Test2StudyGuide - Agricultural Revolution - The sweeping...

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Agricultural Revolution - The sweeping advancement of agricultural production that took place between 700 and 1300. Technological innovations, combined with an improved climate, new crop rotation systems, and increased investment in tools, livestock, and mills, increased the productivity of European agriculture dramatically. Manorialism - the organizing principle of rural economy and society widely practiced in Europe during the middle ages. Peasants worked a large common land owned by a land lord, who took a hefty amount of the production. Peasants were known as serfs. Commercial Revolution - During the eleventh and twelfth centuries, great developments in long-distance commerce took place in the burgeoning cities of northern Italy. A series of naval victories for Italian forces gave their cities control over the carrying trade between Constantinople, Alexandria, and the West. The growing prosperity of western European nobles and churchmen created an expanding market for eastern luxury goods. The 12 th century saw a rise in an organized system of fairs where goods from all across Europe were sold. Europe became an increasingly unified economy. Communes- Guilds - Professional organizations in commercial towns that regulated the business conditions and privelages of those practicing a particular craft. First Crusade - Spurred by Pope Urban II summons to retake Jerusalem, was a massive movement of more than 100,000 people in 1095. Was a means to achieve 4 goals. One was to bring the Orthodox church back into communion with the papacy. Two was to embarrass Urban’s greatest enemy, the German emperor Henry IV. Henry and the papacy had been at war for more than 20 years. Fourth Crusade - (1202-1204) Summoned by Pope Innocent III, was originally designed to conquer Muslim Jerusalem though an invasion through Egypt. Instead, in April 1204, the Crusaders of the West invaded and conquered the Christian (Eastern Orthodox) city of Constantinople, capital of the Byzantine Empire. This is seen as one of the final acts in the Greath Schism between the Eastern Orthodox Church and the Roman Catholic Church. It has often been described as the most profitable and disgraceful sacks of a city in history. King William I “The Conqueror”- The Duke of Normandy, also known as William the Bastard, he invaded England in 1065 with an army of Normans to take over the last Anglo-Saxon king. He maintained many Anglo-Saxon institutions there but dispossessed the old aristocracy. King Henry II of England - King of England from 1154-1189. Started the exchequer in England, which is a tax collection and management service. Also brought about judicial innovations with traveling royal judges, local juries, standardized writs to effectively govern. Began the advent of common law. King John of England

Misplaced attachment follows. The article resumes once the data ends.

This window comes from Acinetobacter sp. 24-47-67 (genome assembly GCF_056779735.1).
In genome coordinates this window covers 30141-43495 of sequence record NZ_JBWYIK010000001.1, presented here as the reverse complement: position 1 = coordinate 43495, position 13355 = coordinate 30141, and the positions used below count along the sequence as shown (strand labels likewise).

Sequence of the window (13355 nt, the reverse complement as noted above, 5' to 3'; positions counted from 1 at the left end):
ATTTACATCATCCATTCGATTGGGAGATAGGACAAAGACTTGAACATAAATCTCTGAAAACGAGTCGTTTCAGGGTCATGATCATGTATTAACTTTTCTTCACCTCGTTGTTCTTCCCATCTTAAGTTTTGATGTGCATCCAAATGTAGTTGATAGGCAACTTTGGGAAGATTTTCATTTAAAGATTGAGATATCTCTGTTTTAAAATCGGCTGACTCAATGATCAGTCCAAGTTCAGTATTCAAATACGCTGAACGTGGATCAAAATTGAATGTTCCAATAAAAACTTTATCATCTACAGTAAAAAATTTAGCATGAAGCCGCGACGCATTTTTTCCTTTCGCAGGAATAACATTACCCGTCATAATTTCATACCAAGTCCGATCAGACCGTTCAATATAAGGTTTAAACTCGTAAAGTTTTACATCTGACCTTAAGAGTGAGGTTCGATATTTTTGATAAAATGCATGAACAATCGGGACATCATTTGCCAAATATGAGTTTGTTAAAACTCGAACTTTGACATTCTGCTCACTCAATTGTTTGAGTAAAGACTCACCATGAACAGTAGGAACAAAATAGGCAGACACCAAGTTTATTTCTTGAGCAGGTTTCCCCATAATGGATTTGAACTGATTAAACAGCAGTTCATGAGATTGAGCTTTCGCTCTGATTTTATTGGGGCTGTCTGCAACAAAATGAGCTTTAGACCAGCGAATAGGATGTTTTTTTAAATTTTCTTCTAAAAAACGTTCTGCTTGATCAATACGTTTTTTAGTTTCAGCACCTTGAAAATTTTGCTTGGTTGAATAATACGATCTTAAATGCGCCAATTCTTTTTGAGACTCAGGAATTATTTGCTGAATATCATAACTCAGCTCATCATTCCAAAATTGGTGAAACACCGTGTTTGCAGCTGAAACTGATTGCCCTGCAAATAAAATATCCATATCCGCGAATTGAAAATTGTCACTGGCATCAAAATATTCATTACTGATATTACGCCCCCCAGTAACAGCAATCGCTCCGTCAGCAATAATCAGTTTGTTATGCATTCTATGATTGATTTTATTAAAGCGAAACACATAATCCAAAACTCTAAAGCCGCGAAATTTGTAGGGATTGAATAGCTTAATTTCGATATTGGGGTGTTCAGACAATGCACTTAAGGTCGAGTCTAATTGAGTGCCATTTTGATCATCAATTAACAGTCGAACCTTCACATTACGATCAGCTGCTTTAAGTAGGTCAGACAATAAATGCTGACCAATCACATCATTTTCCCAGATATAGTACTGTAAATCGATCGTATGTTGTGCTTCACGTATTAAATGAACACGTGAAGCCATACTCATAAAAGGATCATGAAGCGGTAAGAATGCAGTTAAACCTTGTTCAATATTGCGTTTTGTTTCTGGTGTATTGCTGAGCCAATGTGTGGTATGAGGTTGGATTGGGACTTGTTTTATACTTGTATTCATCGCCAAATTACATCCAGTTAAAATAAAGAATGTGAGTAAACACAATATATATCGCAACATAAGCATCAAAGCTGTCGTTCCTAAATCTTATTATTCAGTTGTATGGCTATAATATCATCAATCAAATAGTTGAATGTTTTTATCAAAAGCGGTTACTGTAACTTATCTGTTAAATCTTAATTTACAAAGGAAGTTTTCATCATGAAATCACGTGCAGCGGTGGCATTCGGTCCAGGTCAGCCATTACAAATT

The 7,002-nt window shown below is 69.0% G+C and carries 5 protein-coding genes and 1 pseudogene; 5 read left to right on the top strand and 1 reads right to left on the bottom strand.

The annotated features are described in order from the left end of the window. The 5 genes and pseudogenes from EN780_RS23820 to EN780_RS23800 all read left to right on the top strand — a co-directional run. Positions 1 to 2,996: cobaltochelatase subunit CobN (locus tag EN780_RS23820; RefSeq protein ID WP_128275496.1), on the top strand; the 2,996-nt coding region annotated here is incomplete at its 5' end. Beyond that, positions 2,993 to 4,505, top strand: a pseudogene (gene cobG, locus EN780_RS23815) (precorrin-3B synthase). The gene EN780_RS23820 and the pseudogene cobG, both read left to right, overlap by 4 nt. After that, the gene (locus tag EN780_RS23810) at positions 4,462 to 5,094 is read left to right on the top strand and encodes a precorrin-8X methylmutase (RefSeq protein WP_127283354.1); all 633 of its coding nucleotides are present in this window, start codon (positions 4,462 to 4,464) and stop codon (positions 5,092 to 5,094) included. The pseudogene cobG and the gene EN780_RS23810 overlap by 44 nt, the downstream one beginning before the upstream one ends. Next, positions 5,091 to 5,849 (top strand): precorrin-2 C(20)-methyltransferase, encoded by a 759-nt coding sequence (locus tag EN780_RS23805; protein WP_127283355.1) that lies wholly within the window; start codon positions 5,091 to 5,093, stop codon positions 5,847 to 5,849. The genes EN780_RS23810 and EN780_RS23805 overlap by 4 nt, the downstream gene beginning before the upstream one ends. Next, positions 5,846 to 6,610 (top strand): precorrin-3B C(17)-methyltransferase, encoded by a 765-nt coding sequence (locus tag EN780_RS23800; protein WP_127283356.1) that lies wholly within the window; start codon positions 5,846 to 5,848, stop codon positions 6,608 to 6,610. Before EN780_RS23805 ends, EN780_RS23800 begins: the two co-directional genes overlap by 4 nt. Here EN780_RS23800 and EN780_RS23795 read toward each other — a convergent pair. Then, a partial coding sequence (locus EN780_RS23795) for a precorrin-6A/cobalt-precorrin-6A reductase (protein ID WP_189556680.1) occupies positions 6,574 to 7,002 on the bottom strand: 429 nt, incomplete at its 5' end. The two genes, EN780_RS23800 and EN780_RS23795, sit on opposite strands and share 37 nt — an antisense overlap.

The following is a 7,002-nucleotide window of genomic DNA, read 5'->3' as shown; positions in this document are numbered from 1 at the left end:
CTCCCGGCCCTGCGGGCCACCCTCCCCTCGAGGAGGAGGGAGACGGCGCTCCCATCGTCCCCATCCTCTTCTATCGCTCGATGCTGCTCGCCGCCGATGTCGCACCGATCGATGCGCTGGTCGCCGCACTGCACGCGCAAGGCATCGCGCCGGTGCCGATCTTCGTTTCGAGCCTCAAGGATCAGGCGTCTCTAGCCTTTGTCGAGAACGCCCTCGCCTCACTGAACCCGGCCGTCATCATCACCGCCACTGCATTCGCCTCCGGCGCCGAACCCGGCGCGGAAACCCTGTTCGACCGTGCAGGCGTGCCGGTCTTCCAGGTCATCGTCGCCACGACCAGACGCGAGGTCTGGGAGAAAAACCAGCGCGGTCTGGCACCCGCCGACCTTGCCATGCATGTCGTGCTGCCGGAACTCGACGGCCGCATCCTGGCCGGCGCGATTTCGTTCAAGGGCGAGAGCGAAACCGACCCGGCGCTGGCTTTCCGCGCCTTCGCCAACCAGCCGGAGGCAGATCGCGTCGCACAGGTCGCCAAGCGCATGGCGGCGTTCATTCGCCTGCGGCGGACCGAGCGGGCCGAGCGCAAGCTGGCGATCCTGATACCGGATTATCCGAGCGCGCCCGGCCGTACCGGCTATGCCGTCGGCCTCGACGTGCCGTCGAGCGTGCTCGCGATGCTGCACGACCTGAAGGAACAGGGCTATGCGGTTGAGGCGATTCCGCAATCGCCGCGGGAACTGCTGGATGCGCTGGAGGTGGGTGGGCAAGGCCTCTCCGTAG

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This note was uploaded on 04/09/2008 for the course HIST 015 taught by Professor Field during the Spring '08 term at Vermont.

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Test2StudyGuide - Agricultural Revolution - The sweeping...

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